Building better Worlds

By CCP Ytterbium
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One of EVE's strongest selling points always has been its player-centered industry; it creates lots of interesting gameplay around resource collection, distribution and transformation. This concept fuels not only the economy, but conflict as a whole. Since most assets can be lost, they acquire value, which takes time and effort to replace.

While we have been adding more professions over the years, the core idea of building stuff remains one of the most popular activities available in our game. You can see below that more than 50,000 characters use manufacturing and invention on a daily basis. Other industry activities, like research ME, PE, copying and reverse engineering only are a fraction of that number.

That is the main reason why, for EVE's summer release, we are going to focus our efforts on industry as a whole.

The big plan

While beginning our investigation task in fall 2013, it quickly became apparent industry was in dire need of some shoe polish. Problem was, the shoe in question had the height of the Eiffel Tower, and we only had a toothbrush to work with.

We thus needed a strong direction on how to proceed and, as such, we came up with the following set of principles:

  1. Any industry feature must have an actual gameplay attached to it in order to exist
  2. Any industry feature must be balanced around our risk versus reward philosophy
  3. Any industry feature must be easily understandable and visible to our player base

This encouraged us to look at industry from a new angle and plan its extensive overhaul.

However, the amount of changes we are aiming for is too large for a single blog, which is why we are going to split this up into smaller increments.

  • The first blog of this series tackled reprocessing, where we explained the overhaul to the reprocessing formula, skills, starbase reprocessing array and compression in general.
  • This blog is going to focus on manufacturing system changes. It is mainly about damage per job, extra materials, slot removal and some starbase improvements.
  • In a third blog, CCP Arrow will go into details on how the overhaul Industry UI is going to work and what that implies for the average user.
  • In a fourth blog, CCP Greyscale will talk about the revamp of the research ME, PE and improvements to copy jobs.
  • In a fifth blog, CCP Greyscale will discuss changes to job installation prices from a fixed tax to a fluctuating variable based on activity and explain slot changes in more details.
  • In a last blog, CCP Soniclover will introduce the concept of teams, which are the workforce used for industry jobs in the new system.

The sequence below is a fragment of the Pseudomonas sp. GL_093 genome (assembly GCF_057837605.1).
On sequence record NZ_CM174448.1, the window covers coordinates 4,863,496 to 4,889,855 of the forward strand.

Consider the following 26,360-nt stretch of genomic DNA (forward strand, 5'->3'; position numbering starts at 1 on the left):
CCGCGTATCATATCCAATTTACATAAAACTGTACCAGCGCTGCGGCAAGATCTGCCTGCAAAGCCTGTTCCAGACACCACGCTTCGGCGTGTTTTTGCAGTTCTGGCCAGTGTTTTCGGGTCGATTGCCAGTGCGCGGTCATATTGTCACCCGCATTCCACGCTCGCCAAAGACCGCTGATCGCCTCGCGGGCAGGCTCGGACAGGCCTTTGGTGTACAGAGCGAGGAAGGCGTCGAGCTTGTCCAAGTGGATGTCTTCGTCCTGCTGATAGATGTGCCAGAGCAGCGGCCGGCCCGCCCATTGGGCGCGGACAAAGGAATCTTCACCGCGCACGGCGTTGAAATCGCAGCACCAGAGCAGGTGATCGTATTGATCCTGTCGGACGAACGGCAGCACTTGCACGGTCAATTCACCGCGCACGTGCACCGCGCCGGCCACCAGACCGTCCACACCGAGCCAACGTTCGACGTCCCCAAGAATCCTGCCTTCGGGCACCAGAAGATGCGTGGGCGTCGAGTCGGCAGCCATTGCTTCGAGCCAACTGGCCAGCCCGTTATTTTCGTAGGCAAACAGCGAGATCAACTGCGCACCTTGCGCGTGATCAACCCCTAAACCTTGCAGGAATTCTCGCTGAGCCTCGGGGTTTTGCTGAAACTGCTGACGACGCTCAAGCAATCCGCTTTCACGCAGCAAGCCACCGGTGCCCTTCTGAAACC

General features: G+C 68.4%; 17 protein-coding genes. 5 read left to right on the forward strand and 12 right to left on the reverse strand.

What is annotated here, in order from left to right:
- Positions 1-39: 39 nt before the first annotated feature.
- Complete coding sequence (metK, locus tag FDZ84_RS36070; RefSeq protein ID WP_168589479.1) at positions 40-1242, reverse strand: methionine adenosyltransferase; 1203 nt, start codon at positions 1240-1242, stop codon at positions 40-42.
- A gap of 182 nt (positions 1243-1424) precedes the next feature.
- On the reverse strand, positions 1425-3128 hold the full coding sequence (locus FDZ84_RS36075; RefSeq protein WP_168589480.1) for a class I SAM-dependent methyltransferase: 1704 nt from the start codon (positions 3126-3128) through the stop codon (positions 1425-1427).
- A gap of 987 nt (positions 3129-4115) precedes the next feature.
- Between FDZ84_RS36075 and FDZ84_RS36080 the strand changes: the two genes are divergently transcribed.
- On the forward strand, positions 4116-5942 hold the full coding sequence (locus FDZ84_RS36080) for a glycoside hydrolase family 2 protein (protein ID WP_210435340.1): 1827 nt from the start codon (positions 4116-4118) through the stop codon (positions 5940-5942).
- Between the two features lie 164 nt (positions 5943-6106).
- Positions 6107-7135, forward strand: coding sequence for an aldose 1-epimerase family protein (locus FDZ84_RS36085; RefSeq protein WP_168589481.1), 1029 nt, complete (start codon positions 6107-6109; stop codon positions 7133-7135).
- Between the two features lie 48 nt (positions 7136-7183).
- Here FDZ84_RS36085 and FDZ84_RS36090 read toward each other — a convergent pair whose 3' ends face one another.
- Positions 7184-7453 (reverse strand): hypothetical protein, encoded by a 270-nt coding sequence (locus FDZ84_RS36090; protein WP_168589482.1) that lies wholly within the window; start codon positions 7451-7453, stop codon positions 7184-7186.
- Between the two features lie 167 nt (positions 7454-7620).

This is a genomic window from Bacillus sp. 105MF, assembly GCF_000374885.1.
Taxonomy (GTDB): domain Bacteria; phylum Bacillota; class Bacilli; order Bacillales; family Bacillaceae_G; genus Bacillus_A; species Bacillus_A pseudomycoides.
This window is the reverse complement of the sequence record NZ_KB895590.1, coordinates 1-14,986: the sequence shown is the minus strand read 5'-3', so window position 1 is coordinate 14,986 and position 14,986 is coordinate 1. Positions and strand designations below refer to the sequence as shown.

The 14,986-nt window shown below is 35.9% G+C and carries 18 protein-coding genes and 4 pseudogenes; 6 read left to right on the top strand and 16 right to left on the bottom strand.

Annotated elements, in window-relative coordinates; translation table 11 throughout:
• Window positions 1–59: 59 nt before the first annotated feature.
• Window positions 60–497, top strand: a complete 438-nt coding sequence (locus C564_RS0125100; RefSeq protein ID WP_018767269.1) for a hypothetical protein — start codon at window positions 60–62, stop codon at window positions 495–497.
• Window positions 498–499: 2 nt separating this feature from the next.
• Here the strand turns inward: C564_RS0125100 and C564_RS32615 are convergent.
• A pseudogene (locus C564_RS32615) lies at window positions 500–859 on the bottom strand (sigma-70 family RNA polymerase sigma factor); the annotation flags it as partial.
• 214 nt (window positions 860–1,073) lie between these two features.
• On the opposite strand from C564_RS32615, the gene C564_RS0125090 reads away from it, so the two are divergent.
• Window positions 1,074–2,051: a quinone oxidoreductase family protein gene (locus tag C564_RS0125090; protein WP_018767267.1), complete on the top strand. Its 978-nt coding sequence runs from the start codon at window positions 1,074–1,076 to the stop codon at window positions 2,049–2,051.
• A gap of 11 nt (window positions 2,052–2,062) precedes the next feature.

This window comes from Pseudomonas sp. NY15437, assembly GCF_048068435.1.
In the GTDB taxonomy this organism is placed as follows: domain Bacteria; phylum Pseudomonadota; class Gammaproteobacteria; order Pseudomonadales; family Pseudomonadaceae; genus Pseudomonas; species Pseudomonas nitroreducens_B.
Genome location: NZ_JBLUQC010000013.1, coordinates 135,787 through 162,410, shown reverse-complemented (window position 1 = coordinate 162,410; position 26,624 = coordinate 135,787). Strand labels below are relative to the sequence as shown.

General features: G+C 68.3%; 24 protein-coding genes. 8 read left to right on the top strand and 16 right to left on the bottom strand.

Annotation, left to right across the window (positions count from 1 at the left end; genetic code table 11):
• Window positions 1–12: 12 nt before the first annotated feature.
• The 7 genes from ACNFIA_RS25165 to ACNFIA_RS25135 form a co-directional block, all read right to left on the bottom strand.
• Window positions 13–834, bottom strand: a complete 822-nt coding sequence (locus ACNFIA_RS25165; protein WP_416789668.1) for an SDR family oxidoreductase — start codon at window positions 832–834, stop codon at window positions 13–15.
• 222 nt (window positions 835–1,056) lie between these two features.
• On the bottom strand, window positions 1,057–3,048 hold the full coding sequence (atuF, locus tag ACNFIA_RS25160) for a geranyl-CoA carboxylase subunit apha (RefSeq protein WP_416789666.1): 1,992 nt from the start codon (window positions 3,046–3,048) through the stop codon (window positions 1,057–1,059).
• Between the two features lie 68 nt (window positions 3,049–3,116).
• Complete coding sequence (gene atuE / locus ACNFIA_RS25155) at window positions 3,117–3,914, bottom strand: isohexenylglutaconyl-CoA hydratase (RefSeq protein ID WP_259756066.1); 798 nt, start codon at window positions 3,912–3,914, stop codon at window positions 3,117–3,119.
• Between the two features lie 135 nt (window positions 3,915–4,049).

Please note that blog order may change depending on time schedule.

Some smart people may have noticed we have not mentioned invention or reverse engineering. That is because we could not schedule them for summer and as such are pushed to be done next in line, mainly for fall and/or winter.

Cleaning Market groups

So let’s start with some manufacturing changes shall we?

The first place where most people go to acquire various industrial goods is from the Market. However the various items under the “Manufacture & Research” market category follow no logical order or predictable pattern, making it very difficult to actually find something. So we are clearing that up and reorganizing all materials, items and components to be properly sorted, which means shuffling the groups quite a bit.

Materials: raw items and resources obtained through harvesting or as loot. Split into:

  • Faction Materials: all items coming from Cosmos and Storyline sites
  • Gas Cloud Materials: gas materials used in either boosters or Tech III production
  • Planetary Materials: self-explanatory
  • Raw materials: unrefined materials, like ores, ices
  • Reaction materials: items used in Starbase reactions. Includes moon, polymer and booster reactions
  • Salvage materials: self-explanatory, also includes Tech III salvage
  • Ice products: refined output from ice ores
  • Minerals: refined output from ores

Components: any kind of industrial material that is a transformed product from materials above

  • Advanced Capital Components: Tech II capital components, sorted by race
  • Advanced Components: Tech II sub-capital components, sorted by race
  • Outpost Components: includes all platforms and station components
  • Fuel Blocks: products used Starbase fuel
  • Hybrid Components: products used in Tech III manufacturing